The days are getting longer and warmer and with spring arriving, the Orange-bellied Parrots are getting ready to start their journey back across Bass Strait to Melaleuca in Tasmania. Exactly one week after our last winter survey the first OBP has arrived back in Melaleuca. One healthy male has returned to the breeding grounds in Tasmania. While this is a relatively early return we are expecting for most remaining OBPs to return to Melaleuca within the next two months. In spring the Orange-bellied parrots take advantage of strong southerly winds to return to their breeding grounds where new nesting boxes and plenty of food is waiting for the birds to recover from another long trip to the mainland.
We did not record any Orange-bellied Parrots in South-West Victoria this season. However, the beautiful coast line rewarded us with stunning scenery and rich bird life. During the last survey weekend, where no OBPs were recorded on the mainland at all, we were rewarded with the sighting of a different endangered species. A southern right whale and her calf were playing in a bay just meters from the shore. While it is easy to get hung up on the fact that we cannot find our target species we have to remind ourselves that being out there and being able to observe other rare and endangered species is just as rewarding and makes any survey day special and unique.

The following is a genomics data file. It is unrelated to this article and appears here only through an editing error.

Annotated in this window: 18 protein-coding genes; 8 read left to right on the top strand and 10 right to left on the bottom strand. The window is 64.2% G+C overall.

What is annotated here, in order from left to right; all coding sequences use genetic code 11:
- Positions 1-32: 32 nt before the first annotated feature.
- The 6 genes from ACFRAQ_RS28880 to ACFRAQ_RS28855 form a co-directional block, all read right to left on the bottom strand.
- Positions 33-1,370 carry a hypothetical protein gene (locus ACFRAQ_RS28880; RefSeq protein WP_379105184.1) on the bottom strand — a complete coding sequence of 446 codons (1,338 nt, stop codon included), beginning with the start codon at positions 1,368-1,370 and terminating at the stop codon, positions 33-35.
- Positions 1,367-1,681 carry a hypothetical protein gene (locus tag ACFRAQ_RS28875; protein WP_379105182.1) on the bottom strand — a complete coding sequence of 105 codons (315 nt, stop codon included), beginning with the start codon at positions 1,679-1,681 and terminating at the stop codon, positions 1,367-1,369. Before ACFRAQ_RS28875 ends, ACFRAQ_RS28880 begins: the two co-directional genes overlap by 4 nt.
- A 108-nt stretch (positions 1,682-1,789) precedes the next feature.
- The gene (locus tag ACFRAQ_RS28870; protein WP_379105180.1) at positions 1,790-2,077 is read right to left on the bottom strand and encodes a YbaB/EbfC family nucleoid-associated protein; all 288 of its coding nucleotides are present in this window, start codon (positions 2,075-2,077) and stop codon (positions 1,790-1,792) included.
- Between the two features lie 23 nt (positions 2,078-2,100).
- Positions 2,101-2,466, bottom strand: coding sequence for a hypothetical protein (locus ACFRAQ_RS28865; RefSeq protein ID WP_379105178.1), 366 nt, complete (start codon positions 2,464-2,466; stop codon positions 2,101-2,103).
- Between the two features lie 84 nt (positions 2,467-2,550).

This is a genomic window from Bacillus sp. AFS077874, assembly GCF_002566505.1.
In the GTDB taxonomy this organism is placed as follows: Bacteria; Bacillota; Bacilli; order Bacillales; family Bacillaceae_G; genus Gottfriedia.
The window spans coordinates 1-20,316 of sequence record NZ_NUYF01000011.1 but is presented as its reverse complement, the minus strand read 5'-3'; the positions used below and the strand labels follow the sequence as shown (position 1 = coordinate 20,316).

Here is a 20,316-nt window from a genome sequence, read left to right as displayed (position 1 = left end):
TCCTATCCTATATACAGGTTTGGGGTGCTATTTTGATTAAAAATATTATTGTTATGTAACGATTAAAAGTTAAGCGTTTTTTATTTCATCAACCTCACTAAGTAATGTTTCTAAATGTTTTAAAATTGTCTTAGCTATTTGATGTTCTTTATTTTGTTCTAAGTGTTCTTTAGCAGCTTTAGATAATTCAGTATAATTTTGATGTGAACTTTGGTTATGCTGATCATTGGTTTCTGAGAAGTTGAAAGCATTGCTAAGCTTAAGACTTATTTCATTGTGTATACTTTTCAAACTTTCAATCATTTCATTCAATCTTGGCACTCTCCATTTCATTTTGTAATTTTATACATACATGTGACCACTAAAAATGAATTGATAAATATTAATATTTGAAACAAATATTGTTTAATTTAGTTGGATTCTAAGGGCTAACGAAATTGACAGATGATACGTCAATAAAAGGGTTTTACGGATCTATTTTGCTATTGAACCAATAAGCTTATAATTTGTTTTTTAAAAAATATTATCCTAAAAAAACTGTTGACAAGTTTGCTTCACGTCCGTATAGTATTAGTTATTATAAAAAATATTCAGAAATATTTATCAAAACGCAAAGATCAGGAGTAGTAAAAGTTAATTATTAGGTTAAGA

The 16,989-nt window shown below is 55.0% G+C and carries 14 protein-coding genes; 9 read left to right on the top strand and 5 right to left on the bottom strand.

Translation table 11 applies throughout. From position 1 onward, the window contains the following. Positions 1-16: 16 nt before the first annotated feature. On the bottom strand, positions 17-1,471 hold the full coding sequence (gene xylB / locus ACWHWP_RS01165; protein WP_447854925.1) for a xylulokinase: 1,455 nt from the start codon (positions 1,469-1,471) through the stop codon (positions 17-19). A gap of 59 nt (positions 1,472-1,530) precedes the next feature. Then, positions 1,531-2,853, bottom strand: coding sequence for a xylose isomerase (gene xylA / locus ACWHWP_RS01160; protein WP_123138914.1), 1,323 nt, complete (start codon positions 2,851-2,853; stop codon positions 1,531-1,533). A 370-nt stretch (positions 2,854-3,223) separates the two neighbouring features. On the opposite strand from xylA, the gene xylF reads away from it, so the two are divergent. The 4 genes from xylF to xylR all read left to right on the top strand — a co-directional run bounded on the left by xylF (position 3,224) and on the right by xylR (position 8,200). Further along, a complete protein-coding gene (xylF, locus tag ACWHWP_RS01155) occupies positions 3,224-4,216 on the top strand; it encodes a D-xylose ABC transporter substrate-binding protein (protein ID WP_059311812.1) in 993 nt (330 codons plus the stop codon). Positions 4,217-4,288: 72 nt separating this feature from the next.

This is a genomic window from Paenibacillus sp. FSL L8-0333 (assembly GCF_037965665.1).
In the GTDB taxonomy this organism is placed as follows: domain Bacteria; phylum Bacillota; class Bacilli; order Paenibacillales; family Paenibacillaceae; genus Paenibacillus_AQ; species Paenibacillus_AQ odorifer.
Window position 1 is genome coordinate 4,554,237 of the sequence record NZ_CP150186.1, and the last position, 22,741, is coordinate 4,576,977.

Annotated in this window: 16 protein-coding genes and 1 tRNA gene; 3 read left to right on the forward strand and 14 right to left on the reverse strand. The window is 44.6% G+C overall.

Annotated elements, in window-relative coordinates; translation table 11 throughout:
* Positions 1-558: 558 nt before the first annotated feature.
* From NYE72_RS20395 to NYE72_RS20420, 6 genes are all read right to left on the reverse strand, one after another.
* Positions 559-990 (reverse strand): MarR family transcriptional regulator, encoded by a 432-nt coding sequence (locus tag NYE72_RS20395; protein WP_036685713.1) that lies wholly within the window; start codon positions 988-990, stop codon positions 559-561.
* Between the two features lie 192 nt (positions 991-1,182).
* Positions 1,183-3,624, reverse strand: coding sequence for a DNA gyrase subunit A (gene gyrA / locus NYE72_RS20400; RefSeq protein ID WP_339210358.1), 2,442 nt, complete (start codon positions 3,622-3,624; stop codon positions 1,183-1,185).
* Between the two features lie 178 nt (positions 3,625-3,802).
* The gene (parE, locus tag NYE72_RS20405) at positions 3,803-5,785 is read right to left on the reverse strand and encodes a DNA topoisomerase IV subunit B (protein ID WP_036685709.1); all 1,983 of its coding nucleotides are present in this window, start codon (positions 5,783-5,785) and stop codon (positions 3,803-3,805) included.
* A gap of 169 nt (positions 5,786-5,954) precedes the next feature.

In wrapping up this year’s survey effort I’d like to thank all those who have contributed to the volunteer effort and took the time to engage with the recovery efforts for the OBPs. I’d also like to thank DELWP and BirdLife Australia for partnering with NGT, enabling us to help with the delivery of volunteer coordination for this region, it has been a fantastic opportunity for me as an intern to get a first insight into an endangered species recovery project.
Now we are all crossing our fingers that the OBPs released on the mainland this winter will find their way to Tasmania to take part in this coming breeding season and hopefully next winter we have some OBPs returning to South-West Victoria.
Featuring Image: two southern right whales playing in a quiet bay in South-West Victoria. (Image supplied by Chris Farrell Nature Photography. Please respect copyright)